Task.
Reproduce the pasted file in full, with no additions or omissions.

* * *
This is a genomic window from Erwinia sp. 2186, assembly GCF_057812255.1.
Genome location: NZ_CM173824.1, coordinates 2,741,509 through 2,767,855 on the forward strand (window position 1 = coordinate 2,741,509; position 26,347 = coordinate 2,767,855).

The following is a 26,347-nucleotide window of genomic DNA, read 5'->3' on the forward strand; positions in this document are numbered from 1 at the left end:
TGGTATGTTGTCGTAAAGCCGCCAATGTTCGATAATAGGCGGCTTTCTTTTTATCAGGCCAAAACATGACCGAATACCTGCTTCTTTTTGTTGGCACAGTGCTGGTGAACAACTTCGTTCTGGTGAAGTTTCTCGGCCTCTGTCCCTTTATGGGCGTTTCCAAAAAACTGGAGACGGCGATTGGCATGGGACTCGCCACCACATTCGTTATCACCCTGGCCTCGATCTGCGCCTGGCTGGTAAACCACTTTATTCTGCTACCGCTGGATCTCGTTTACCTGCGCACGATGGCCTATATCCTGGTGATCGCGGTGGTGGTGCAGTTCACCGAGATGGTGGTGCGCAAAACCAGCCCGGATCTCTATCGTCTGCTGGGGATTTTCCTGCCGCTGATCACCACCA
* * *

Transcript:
This is a genomic window from Erwinia sp. 2186, assembly GCF_057812255.1.
Genome location: NZ_CM173824.1, coordinates 2,741,509 through 2,767,855 on the forward strand (window position 1 = coordinate 2,741,509; position 26,347 = coordinate 2,767,855).

The following is a 26,347-nucleotide window of genomic DNA, read 5'->3' on the forward strand; positions in this document are numbered from 1 at the left end:
TGGTATGTTGTCGTAAAGCCGCCAATGTTCGATAATAGGCGGCTTTCTTTTTATCAGGCCAAAACATGACCGAATACCTGCTTCTTTTTGTTGGCACAGTGCTGGTGAACAACTTCGTTCTGGTGAAGTTTCTCGGCCTCTGTCCCTTTATGGGCGTTTCCAAAAAACTGGAGACGGCGATTGGCATGGGACTCGCCACCACATTCGTTATCACCCTGGCCTCGATCTGCGCCTGGCTGGTAAACCACTTTATTCTGCTACCGCTGGATCTCGTTTACCTGCGCACGATGGCCTATATCCTGGTGATCGCGGTGGTGGTGCAGTTCACCGAGATGGTGGTGCGCAAAACCAGCCCGGATCTCTATCGTCTGCTGGGGATTTTCCTGCCGCTGATCACCACCA